MOVIE REVIEWNICK BROOK
Jane Campion’s recent, award› reaping western is named for Psalm 22:20 — ‘‘Deliver my soul from the sword; my darling from the power of the dog.’’
In this respect the power is that of Benedict Cumberbatch’s unhappy, non›straight›shooting, 1902 Montana cowboy Phil Burbank, who systematically hounds his brother’s new wife Rose (Kirsten Dunst).
A second, subtler meaning is the power of the under›dog, as Rose’s gentle, queer son Peter perceives the deliverance his darling mother needs.
Thus, the open effeminacy of non›closeted Peter is his secret strength, as the men who see it assume he is weak and harmless
— despite dark evidence of how dangerous he might be.
Indeed, rugged, closeted, hypermasculine Phil softens to assume a patronising superiority over Peter, as he is presented — along with the viewer — with illusions of romance and redemption.
The Power of the Dog is potent and haunting but not flawless.
The bare, bleak portrayal of the Burbank homestead may imply the director’s opinion of her patriarchal world but it seems more like scant regard for set›building, and American Indians are included to dictate the viewer’s allegiance for the finale in a scene that feels contrived and tokenist.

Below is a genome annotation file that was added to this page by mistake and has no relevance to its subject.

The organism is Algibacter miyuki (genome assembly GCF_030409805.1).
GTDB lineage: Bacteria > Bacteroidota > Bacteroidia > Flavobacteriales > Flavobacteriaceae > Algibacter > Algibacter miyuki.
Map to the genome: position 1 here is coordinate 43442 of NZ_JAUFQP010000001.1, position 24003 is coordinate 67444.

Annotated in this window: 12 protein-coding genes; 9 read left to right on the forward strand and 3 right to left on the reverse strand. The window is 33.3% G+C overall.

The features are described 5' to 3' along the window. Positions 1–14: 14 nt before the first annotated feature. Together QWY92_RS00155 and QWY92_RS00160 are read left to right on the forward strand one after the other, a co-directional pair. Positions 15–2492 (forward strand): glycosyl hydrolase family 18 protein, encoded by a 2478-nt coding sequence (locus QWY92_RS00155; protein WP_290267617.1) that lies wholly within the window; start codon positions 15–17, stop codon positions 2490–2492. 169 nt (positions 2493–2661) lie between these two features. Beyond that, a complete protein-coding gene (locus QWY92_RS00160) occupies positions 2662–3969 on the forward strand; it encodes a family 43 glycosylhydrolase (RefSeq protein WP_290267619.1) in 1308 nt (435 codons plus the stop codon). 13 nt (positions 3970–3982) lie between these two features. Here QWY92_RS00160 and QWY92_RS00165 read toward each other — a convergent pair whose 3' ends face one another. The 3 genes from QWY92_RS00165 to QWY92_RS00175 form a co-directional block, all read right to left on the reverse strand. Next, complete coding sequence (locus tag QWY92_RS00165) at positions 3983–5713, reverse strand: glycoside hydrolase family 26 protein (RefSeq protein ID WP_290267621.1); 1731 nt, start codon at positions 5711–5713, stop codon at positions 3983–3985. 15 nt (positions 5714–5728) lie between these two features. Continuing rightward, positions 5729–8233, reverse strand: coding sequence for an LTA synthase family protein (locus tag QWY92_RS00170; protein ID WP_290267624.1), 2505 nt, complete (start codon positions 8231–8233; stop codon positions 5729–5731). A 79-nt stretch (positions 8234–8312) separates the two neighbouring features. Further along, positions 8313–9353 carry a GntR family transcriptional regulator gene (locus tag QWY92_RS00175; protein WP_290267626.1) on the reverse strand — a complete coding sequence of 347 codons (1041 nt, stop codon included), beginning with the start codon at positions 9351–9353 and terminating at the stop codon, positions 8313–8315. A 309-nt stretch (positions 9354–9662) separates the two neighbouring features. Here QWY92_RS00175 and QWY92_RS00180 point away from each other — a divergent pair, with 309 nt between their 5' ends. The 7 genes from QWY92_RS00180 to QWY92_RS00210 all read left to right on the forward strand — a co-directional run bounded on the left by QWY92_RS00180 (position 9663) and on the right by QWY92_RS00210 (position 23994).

Firearms are completely absent from this western — a statement in itself — and as Campion has welcomed the publicity her film’s current political correctness has raised, in 2022 it’s difficult to gauge how much of The Power of the Dog’s viral success is owed to its usefulness to the many movements touting ‘‘toxic masculinity’’ as the source of all ills.
While one wonders how a film by a male director depicting toxic feminity might be received, perhaps future audiences in a less politically charged era will be able to appreciate The Power of the Dog just as the refreshingly unusual and finely crafted psychological thriller it really is at its heart.